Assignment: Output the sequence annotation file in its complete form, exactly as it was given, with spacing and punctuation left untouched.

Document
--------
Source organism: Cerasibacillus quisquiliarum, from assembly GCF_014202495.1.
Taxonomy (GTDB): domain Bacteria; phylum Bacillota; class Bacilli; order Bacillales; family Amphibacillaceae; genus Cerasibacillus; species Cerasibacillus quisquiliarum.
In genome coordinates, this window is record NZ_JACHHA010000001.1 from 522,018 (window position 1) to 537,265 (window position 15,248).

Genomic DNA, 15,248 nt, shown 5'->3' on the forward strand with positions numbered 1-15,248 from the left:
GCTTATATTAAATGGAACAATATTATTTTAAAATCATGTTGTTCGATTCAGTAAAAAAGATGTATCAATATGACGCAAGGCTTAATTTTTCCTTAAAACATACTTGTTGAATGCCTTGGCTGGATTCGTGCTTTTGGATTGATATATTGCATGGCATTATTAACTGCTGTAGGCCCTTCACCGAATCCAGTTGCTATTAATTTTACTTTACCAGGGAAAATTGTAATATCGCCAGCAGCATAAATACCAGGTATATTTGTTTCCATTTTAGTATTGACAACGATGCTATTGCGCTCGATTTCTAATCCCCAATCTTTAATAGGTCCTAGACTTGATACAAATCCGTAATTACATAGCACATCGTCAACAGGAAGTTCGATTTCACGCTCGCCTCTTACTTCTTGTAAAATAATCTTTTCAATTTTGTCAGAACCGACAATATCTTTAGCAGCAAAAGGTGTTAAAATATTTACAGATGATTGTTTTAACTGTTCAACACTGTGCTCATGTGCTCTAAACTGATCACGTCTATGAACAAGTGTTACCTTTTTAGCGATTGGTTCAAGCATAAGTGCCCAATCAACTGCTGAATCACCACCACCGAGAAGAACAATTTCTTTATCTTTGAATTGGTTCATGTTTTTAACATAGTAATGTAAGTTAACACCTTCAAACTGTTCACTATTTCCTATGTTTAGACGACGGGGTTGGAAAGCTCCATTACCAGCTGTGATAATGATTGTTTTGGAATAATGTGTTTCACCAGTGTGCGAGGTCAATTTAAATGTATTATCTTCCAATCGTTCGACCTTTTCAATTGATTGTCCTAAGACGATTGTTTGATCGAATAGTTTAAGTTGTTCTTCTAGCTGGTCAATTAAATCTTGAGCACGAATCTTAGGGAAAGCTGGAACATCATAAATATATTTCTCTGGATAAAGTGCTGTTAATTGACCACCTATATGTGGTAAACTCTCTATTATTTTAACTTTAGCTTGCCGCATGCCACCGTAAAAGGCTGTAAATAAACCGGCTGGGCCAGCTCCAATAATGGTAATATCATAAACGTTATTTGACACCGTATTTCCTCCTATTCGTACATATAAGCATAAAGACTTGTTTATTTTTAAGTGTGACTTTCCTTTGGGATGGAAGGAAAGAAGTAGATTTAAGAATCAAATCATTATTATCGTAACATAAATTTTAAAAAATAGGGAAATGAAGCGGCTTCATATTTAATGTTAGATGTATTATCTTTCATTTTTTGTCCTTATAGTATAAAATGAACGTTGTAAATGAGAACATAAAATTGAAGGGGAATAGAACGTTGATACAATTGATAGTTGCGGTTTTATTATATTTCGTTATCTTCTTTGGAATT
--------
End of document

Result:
Source organism: Cerasibacillus quisquiliarum, from assembly GCF_014202495.1.
Taxonomy (GTDB): domain Bacteria; phylum Bacillota; class Bacilli; order Bacillales; family Amphibacillaceae; genus Cerasibacillus; species Cerasibacillus quisquiliarum.
In genome coordinates, this window is record NZ_JACHHA010000001.1 from 522,018 (window position 1) to 537,265 (window position 15,248).

Genomic DNA, 15,248 nt, shown 5'->3' on the forward strand with positions numbered 1-15,248 from the left:
GCTTATATTAAATGGAACAATATTATTTTAAAATCATGTTGTTCGATTCAGTAAAAAAGATGTATCAATATGACGCAAGGCTTAATTTTTCCTTAAAACATACTTGTTGAATGCCTTGGCTGGATTCGTGCTTTTGGATTGATATATTGCATGGCATTATTAACTGCTGTAGGCCCTTCACCGAATCCAGTTGCTATTAATTTTACTTTACCAGGGAAAATTGTAATATCGCCAGCAGCATAAATACCAGGTATATTTGTTTCCATTTTAGTATTGACAACGATGCTATTGCGCTCGATTTCTAATCCCCAATCTTTAATAGGTCCTAGACTTGATACAAATCCGTAATTACATAGCACATCGTCAACAGGAAGTTCGATTTCACGCTCGCCTCTTACTTCTTGTAAAATAATCTTTTCAATTTTGTCAGAACCGACAATATCTTTAGCAGCAAAAGGTGTTAAAATATTTACAGATGATTGTTTTAACTGTTCAACACTGTGCTCATGTGCTCTAAACTGATCACGTCTATGAACAAGTGTTACCTTTTTAGCGATTGGTTCAAGCATAAGTGCCCAATCAACTGCTGAATCACCACCACCGAGAAGAACAATTTCTTTATCTTTGAATTGGTTCATGTTTTTAACATAGTAATGTAAGTTAACACCTTCAAACTGTTCACTATTTCCTATGTTTAGACGACGGGGTTGGAAAGCTCCATTACCAGCTGTGATAATGATTGTTTTGGAATAATGTGTTTCACCAGTGTGCGAGGTCAATTTAAATGTATTATCTTCCAATCGTTCGACCTTTTCAATTGATTGTCCTAAGACGATTGTTTGATCGAATAGTTTAAGTTGTTCTTCTAGCTGGTCAATTAAATCTTGAGCACGAATCTTAGGGAAAGCTGGAACATCATAAATATATTTCTCTGGATAAAGTGCTGTTAATTGACCACCTATATGTGGTAAACTCTCTATTATTTTAACTTTAGCTTGCCGCATGCCACCGTAAAAGGCTGTAAATAAACCGGCTGGGCCAGCTCCAATAATGGTAATATCATAAACGTTATTTGACACCGTATTTCCTCCTATTCGTACATATAAGCATAAAGACTTGTTTATTTTTAAGTGTGACTTTCCTTTGGGATGGAAGGAAAGAAGTAGATTTAAGAATCAAATCATTATTATCGTAACATAAATTTTAAAAAATAGGGAAATGAAGCGGCTTCATATTTAATGTTAGATGTATTATCTTTCATTTTTTGTCCTTATAGTATAAAATGAACGTTGTAAATGAGAACATAAAATTGAAGGGGAATAGAACGTTGATACAATTGATAGTTGCGGTTTTATTATATTTCGTTATCTTCTTTGGAATT